WKYT Investigates | Safety precautions in place ahead of LEX airport runway repave
The last repave of the airport’s main runway was completed just a week before the crash of Flight 5191.
LEXINGTON, Ky. (WKYT) - Preparatory work has already begun ahead of a major runway resurfacing project next month at Blue Grass Airport.
The paving process itself will close the airport for three days.
When the repaving occurs, it will have been 15 years - almost to the day - since it was last done. That means, for many, it may also bring to mind what happened just a week later, when Comair Flight 5191 crashed, killing 49 of 50 people on board.
Airport officials told WKYT’s Garrett Wymer that they are “hyper-sensitive” to the fact that the anniversary of the crash is looming as the work begins.
“We’re part of this community,” said Executive Director Eric Frankl. “Those families are certainly in our thoughts. We want to make sure we do this by the book and as safely as we possibly can.”
National Transportation Safety Board investigators determined in the official accident report that pilot error was to blame for the crash, concluding that several factors caused confusion and led to missed cues that resulted in the plane trying to take off from the incorrect (and shorter) runway.
Additionally, earlier this month officials cut the ribbon on safety enhancements to the airport’s taxiways, creating a more standardized look and feel that pilots are used to seeing at other airports around the country.
The resurfacing project has taken years of planning, Frankl said, and for the past several months crews have been working to remove hundreds of in-pavement lights. The prep work will culminate in a busy 72-hour period of milling and paving on the 7,000-foot-long by 150-foot-wide runway.
Once paving is complete, work will continue for several months afterward to groove the pavement, replace runway lights and place permanent markings on the pavement. Until that is done, officials said they are making sure that safety measures are still in place, including lights functioning on the sides of the runway, as well as temporary runway markings.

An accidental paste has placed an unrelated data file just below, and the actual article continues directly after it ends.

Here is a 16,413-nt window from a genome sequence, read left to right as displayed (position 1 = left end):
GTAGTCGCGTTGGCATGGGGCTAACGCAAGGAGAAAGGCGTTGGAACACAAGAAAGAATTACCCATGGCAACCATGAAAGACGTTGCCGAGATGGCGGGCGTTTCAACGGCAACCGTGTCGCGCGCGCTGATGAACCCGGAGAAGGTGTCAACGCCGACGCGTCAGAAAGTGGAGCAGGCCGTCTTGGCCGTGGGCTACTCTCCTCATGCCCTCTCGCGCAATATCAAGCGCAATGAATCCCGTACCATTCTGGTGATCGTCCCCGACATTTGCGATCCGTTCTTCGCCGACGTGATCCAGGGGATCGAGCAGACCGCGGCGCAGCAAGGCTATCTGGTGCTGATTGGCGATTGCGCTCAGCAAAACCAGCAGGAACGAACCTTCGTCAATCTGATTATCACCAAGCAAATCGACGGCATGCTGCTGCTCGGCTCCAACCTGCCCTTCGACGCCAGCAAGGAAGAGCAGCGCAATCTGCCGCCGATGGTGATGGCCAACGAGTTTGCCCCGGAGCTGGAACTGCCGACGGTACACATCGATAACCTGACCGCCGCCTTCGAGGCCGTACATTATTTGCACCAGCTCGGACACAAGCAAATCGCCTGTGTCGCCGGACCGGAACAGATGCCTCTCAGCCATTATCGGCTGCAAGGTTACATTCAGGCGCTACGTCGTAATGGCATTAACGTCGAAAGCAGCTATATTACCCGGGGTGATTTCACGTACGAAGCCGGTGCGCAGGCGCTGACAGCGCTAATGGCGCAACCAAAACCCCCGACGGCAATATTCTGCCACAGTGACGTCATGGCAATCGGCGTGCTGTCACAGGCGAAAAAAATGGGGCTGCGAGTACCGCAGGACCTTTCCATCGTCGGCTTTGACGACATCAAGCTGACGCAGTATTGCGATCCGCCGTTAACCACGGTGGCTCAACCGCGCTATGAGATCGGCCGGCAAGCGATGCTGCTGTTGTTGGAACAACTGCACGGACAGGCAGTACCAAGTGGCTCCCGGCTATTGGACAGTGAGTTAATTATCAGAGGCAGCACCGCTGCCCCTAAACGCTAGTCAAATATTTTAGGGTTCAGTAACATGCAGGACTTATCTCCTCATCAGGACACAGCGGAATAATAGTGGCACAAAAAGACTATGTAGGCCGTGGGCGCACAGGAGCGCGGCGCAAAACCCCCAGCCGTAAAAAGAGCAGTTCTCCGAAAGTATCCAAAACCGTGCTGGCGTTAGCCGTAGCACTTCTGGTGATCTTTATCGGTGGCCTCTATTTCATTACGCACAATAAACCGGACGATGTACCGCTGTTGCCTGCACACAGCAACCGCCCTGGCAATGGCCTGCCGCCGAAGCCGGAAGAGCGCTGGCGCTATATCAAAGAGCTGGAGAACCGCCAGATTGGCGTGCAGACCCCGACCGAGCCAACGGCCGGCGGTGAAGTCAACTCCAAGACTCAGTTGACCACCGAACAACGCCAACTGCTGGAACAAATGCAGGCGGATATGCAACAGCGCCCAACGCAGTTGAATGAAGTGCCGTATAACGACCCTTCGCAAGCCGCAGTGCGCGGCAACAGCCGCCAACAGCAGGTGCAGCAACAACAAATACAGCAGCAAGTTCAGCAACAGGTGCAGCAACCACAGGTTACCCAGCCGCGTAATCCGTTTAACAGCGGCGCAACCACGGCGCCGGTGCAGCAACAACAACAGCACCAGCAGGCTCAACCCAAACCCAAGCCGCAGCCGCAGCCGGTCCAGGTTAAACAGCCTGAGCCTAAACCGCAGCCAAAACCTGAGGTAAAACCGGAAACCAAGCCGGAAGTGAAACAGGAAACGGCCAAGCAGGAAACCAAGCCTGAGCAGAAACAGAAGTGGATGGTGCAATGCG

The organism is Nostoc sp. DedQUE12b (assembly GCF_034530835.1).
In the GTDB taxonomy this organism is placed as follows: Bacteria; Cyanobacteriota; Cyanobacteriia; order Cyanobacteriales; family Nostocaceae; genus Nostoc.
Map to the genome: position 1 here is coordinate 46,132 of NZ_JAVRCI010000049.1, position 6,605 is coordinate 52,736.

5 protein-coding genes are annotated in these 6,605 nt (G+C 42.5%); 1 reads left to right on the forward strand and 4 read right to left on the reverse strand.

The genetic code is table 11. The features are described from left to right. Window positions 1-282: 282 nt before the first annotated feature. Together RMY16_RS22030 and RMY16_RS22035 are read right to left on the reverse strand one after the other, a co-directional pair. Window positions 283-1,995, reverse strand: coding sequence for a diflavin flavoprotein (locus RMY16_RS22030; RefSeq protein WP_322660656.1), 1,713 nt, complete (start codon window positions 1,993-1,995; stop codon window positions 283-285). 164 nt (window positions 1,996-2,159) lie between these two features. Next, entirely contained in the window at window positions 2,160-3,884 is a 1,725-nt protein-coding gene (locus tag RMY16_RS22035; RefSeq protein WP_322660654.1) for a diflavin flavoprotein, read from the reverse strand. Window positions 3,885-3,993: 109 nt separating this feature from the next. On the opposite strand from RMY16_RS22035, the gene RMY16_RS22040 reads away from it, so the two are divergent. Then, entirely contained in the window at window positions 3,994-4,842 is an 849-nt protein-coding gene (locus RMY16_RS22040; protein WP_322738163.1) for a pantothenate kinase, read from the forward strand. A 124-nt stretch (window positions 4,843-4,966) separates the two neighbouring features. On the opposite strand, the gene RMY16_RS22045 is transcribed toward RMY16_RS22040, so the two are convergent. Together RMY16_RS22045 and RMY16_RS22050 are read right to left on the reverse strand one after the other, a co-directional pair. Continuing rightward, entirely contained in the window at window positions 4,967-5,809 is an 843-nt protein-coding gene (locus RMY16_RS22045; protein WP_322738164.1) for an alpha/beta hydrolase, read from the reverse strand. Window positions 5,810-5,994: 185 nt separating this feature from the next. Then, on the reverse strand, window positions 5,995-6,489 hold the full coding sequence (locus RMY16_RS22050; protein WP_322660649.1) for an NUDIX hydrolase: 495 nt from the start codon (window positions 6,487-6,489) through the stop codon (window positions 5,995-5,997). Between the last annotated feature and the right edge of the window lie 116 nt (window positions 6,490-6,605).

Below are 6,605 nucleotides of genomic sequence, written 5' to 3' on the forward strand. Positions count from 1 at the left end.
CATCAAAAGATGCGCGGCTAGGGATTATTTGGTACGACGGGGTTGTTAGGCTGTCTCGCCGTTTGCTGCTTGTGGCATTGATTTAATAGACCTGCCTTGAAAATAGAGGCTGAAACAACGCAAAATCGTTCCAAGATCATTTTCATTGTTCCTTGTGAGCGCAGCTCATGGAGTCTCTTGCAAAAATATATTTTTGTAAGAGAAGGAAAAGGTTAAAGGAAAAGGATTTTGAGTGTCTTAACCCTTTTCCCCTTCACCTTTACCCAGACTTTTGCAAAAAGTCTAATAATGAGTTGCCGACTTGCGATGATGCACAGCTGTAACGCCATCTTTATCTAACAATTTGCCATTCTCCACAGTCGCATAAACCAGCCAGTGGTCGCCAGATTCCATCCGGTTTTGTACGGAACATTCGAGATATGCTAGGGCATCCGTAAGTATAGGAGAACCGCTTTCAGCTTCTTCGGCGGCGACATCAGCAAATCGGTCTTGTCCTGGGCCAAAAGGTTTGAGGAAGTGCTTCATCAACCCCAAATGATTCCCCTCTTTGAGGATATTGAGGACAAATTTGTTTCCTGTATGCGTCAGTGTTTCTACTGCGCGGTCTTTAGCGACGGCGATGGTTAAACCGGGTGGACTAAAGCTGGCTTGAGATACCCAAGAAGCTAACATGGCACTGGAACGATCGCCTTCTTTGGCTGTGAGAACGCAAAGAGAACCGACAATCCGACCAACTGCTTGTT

“It’s completely visible to the pilot. It just doesn’t last as long,” Frankl said of the temporary markings. “It won’t look much different at all.”
The airport has been closing overnight (from 1 a.m. to 5 a.m. each day) to get the prep work done, and Frankl said it will continue to do so each night after the three-day closure until all the work is finished.
The project will use an estimated 21,000 tons of asphalt. It is expected to cost $16.2 million and will be 100 percent paid for by the Federal Aviation Administration, airport leaders said.
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Based on the airport’s current traffic load, officials hope to get 16 or 17 years of use out of the new runway surface before it has to be repaved.
Airport leaders said the date for the weekend closure was selected based on multiple factors - including school start dates, dwindling leisure travel loads and expected weather - in an effort to minimize the impact on travelers.
The crash of Flight 5191 was categorized as a runway incursion, which is defined by the FAA as an incident “involving the incorrect presence of an aircraft, vehicle or person on the protected area of a surface designated for the landing and take off of aircraft.”
Federal data shows 43 runway incursions at Blue Grass Airport going back to 2002. Nineteen of them - including Flight 5191 - were considered pilot deviations, which is defined as “action of a pilot that violates any Federal Aviation Regulation.”
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